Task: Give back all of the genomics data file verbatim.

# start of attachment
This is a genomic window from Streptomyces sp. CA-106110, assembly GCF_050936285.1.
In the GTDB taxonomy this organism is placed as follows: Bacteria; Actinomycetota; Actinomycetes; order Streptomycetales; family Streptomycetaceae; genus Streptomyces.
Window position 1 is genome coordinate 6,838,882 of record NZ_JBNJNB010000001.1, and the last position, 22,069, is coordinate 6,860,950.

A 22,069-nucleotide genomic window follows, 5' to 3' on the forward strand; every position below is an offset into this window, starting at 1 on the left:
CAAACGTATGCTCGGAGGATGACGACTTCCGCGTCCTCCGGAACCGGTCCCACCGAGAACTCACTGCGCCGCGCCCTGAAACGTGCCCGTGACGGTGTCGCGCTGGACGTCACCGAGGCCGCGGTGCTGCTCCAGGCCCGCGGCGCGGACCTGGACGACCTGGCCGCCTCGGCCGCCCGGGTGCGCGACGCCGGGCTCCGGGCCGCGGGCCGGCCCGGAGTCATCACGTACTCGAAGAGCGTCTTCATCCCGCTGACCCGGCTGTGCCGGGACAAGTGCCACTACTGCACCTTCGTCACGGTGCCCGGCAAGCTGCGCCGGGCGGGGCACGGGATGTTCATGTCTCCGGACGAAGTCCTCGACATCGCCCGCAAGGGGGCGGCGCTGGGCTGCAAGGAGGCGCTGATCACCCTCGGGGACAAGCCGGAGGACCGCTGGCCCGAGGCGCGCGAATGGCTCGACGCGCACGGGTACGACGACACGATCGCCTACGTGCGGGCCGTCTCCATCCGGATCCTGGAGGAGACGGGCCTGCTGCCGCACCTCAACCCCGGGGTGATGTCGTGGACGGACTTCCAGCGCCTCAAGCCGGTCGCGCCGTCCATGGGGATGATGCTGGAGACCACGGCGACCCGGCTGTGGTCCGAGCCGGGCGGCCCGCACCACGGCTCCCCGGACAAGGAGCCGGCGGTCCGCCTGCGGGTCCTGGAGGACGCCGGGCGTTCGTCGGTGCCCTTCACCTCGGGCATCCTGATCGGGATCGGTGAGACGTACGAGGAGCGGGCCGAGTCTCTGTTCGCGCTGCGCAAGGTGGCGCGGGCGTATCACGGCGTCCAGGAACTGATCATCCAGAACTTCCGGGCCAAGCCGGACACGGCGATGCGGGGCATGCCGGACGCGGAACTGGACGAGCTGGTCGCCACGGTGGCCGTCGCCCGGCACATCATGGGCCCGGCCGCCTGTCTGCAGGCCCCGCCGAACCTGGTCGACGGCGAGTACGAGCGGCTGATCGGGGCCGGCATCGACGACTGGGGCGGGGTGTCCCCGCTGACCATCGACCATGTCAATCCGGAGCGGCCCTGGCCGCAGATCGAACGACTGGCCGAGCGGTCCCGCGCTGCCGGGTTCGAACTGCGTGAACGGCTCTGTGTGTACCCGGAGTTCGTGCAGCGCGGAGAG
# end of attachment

This is a genomic window from Streptomyces sp. CA-106110, assembly GCF_050936285.1.
In the GTDB taxonomy this organism is placed as follows: Bacteria; Actinomycetota; Actinomycetes; order Streptomycetales; family Streptomycetaceae; genus Streptomyces.
Window position 1 is genome coordinate 6,838,882 of record NZ_JBNJNB010000001.1, and the last position, 22,069, is coordinate 6,860,950.

A 22,069-nucleotide genomic window follows, 5' to 3' on the forward strand; every position below is an offset into this window, starting at 1 on the left:
CAAACGTATGCTCGGAGGATGACGACTTCCGCGTCCTCCGGAACCGGTCCCACCGAGAACTCACTGCGCCGCGCCCTGAAACGTGCCCGTGACGGTGTCGCGCTGGACGTCACCGAGGCCGCGGTGCTGCTCCAGGCCCGCGGCGCGGACCTGGACGACCTGGCCGCCTCGGCCGCCCGGGTGCGCGACGCCGGGCTCCGGGCCGCGGGCCGGCCCGGAGTCATCACGTACTCGAAGAGCGTCTTCATCCCGCTGACCCGGCTGTGCCGGGACAAGTGCCACTACTGCACCTTCGTCACGGTGCCCGGCAAGCTGCGCCGGGCGGGGCACGGGATGTTCATGTCTCCGGACGAAGTCCTCGACATCGCCCGCAAGGGGGCGGCGCTGGGCTGCAAGGAGGCGCTGATCACCCTCGGGGACAAGCCGGAGGACCGCTGGCCCGAGGCGCGCGAATGGCTCGACGCGCACGGGTACGACGACACGATCGCCTACGTGCGGGCCGTCTCCATCCGGATCCTGGAGGAGACGGGCCTGCTGCCGCACCTCAACCCCGGGGTGATGTCGTGGACGGACTTCCAGCGCCTCAAGCCGGTCGCGCCGTCCATGGGGATGATGCTGGAGACCACGGCGACCCGGCTGTGGTCCGAGCCGGGCGGCCCGCACCACGGCTCCCCGGACAAGGAGCCGGCGGTCCGCCTGCGGGTCCTGGAGGACGCCGGGCGTTCGTCGGTGCCCTTCACCTCGGGCATCCTGATCGGGATCGGTGAGACGTACGAGGAGCGGGCCGAGTCTCTGTTCGCGCTGCGCAAGGTGGCGCGGGCGTATCACGGCGTCCAGGAACTGATCATCCAGAACTTCCGGGCCAAGCCGGACACGGCGATGCGGGGCATGCCGGACGCGGAACTGGACGAGCTGGTCGCCACGGTGGCCGTCGCCCGGCACATCATGGGCCCGGCCGCCTGTCTGCAGGCCCCGCCGAACCTGGTCGACGGCGAGTACGAGCGGCTGATCGGGGCCGGCATCGACGACTGGGGCGGGGTGTCCCCGCTGACCATCGACCATGTCAATCCGGAGCGGCCCTGGCCGCAGATCGAACGACTGGCCGAGCGGTCCCGCGCTGCCGGGTTCGAACTGCGTGAACGGCTCTGTGTGTACCCGGAGTTCGTGCAGCGCGGAGAG